According to an embodiment of the invention, as shown in FIG. 3, three types of scent generating devices—good smell card 210, bad smell card 220, and mystery smell card 230. Each smell card 210, 220, 230 includes, a first side 240, 244, 250 with at least one scented area. For example, smell card 210 having one scented area 242, smell card 220 having two scented areas 246a and 246b, and smell card 230 having six scented areas 252a-252f are also possible. Each smell card has a second side 212, 222, 232 with the identity of the scents 216, 226, 236 and an order 214, 224, 234. These examples are illustrative and not limiting in nature.

In an embodiment, the first side 240 contains one scented area 242. This area may be in any suitable shapes. Examples of suitable shape include: square, ellipse, triangular, circular, strip, or irregular. This scented area 242 may contain any suitable scents—good smell or bad smell. Examples of good smell include: chocolate, apple, cherry, grape, strawberry, and the like. Examples of bad smell include: garlic, dirt, smoke, sulfur, trash, and the like. These examples are illustrative and not limiting in nature. Mystery cards 230 may contain either good smell, bad smell, or both. The scented cards 210, 220, 230 are set apart from each other by any suitable color and design. For example, the good smell card 210 has a sun symbol 218, the bad smell card 220 has a skunk symbol 228, and the mystery card 230 has a question mark 238. These examples are illustrative and not limiting in nature.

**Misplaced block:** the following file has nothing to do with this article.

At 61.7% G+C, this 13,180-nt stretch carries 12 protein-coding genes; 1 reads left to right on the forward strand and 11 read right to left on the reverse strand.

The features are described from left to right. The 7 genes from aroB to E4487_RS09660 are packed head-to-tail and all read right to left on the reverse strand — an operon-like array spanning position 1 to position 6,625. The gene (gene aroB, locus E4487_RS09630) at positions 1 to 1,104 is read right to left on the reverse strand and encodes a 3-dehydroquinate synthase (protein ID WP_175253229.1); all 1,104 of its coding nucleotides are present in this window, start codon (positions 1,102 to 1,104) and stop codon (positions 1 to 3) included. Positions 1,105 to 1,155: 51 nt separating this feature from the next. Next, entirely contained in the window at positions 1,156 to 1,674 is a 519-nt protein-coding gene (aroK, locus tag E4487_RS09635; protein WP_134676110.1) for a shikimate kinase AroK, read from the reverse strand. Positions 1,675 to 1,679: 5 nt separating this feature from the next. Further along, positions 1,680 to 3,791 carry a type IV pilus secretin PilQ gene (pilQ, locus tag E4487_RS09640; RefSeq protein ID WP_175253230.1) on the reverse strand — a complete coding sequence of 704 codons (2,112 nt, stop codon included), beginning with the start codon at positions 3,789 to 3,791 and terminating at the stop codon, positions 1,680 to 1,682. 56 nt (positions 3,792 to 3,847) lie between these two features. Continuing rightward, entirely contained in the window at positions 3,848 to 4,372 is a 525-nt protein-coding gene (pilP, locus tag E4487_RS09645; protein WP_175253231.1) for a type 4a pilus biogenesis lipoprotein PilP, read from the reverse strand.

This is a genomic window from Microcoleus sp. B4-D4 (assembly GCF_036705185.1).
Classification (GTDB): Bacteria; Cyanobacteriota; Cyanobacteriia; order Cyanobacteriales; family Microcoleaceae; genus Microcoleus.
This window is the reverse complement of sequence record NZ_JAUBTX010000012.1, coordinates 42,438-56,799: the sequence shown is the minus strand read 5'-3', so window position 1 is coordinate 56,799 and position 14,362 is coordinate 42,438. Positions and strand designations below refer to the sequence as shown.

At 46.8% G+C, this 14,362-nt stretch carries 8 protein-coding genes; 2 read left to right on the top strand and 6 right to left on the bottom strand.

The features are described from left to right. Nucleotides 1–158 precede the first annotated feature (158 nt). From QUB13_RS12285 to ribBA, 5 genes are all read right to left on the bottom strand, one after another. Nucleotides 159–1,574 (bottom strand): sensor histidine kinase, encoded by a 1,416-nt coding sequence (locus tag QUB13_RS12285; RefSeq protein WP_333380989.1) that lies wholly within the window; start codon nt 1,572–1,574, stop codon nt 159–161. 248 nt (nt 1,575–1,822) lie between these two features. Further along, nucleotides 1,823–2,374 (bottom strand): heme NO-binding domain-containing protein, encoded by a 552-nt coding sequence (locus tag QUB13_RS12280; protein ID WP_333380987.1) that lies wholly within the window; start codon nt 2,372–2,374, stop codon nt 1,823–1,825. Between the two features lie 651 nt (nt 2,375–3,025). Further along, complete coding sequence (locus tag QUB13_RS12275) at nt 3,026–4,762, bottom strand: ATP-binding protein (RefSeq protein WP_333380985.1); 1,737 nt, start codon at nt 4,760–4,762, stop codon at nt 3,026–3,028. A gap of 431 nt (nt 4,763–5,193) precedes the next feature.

In an embodiment, the second side 212, 222, 232 contains the identity of the scent 216, 226, 236 and an order 214, 224, 234. The identity of the scent 216, 226, 236 is printed on the card 210, 220, 230 and is visible to the players. Alternatively, the identity of the scent 216, 226, 236 may be printed on the card using any suitable means and is invisible from the player. Examples of a suitable mean include: an invisible ink and the identity may be made visible by placing a clear decoding card over the second side of the card. The order 214, 224, 234 is an instruction for the player, indicating their action upon the correct or incorrect identifying of the scent. For example: move 2, 5, or 10 steps forward, throw the dice again, miss a turn, go back to start, move 2, 5 or 10, draw a good smell card, draw a bad smell card, draw a mystery smell card, and the like. These examples are illustrative and not limiting in nature.